Food-wise, I’ll continue a lot of the strategies developed during my first dance.  Breakfast will be cereal (Frosties have the greatest number of carbs per 100g of all) and milk if I can find long-life versions in small cartons.  During the day during my short rest stops every two or so hours I’ll have peanut butter and jam on (if I can find them) cream crackers (more space-efficient than bread), plus Nature Valley-type protein bars and nutri-grain bars.  In my final rest-stop of the day I’ll have a protein shake (I’m carrying LOTS of powder with me) and have the same again immediately after the day’s dancing is done.  Because I’ll be camping this time I’ll be bringing a stove with me to cook an evening meal.  After reading how Rosie Swale-Pope MBE fed herself on her phenomenal round-the-world run, I’ll be carrying a plentiful supply of spaghetti (again strong on the space-to-weight ratio). I’ll cook 250g in 750ml water, mix it with some form of vegetarian pesto / sun-dried tomato paste and if I can find it a little dried cheese.  That gives me almost 1500 calories.  I’ll mix the left-over boiled water with a pack of instant noodles – an extra 400 calories for just 85g, and ensuring I use up all the cooking liquid too. 

Carrying enough for six weeks on the road

My earlier dance of two weeks meant I could pretty much carry everything I needed in one go – trainers, specialist energy drink powder and protein shake powders etc.  But six weeks’ worth would just be too heavy – so on arrival in the US I’m going to split up these into roughly three two-week packs, and thanks to one of my hosts from last time around, have them sent on to future destinations for re-stocking.  Included in these packs will be:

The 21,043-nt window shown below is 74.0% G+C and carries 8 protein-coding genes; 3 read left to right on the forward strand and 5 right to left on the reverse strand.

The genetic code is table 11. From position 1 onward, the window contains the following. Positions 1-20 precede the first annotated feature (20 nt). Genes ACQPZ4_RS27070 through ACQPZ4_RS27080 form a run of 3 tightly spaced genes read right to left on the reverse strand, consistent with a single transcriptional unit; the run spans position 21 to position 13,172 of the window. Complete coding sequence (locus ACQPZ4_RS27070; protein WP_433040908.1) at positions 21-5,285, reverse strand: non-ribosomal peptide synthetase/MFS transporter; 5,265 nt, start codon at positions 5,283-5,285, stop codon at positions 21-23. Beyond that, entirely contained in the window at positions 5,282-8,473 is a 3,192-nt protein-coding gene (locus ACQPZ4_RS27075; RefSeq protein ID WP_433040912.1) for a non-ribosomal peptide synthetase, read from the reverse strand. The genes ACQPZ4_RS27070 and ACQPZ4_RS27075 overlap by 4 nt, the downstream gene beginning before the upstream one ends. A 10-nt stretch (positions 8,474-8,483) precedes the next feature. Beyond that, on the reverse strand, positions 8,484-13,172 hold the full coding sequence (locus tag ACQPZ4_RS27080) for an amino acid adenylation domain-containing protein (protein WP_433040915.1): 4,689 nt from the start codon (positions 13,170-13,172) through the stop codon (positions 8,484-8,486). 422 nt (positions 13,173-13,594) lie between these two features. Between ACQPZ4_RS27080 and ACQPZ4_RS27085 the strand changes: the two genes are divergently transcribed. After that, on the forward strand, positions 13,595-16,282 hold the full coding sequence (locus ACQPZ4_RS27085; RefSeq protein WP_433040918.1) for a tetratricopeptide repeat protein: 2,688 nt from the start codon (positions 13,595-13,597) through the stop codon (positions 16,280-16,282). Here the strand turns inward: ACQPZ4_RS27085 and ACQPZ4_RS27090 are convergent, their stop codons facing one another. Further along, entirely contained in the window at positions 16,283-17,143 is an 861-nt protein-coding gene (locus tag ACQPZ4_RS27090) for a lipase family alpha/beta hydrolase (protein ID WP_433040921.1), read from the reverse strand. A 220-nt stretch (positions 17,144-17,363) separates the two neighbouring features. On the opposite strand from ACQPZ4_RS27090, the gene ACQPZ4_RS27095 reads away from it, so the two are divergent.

• Energy drink powder x 16 days
  • Protein recovery powder x 16 days
  • Electrolyte tablets – enough for 4 per day
  • Multivitamins, Echinacea, Glucosamine x 16 days
  • Ibuprofen & paracetamol x 16 days
  • Trainers x 2 pairs (I go through one pair a week!)
  • Yellow neon Tutu, headbands x 2, leg warmers x 2
  • Planet Prancer T-shirt
  • Visor & buff
  • Toiletries – soap, toothpaste, anti-perspirant
  • Sunscreen

Getting help in emergencies

I’m totally aware that even by taking all the aforementioned precautions, I am still about to embark on something hugely dangerous – to dance through a desert – and events and nature could throw plentiful possible spanners into my prancing plans.  To summon immediate help I have my voice, my whistle, my personal attack alarm, my fog horn and my LED lights (white and red).  I have two phones on three different networks to maximise the possibility of getting network coverage while out in the sticks.  I have an emergency SOS button on my SPOT GPS device (the thing that updates my website every 5 minutes with my location) – this summons the evacuations/search and rescue services of GEOS wherever I am in the world (backed up by specialist endurance marathon endurance which pays for such a service if needed).  I have a satellite phone so I can call out even if there’s no phone coverage – and it too has an emergency button to press to summon GEOS search & rescue/emergency services.

I know have one hour and four minutes until I begin this adventure.  I’m feeling very nervous and very alone.  It’s at times like this I find out who I am as a person.  Let’s do this – no regrets.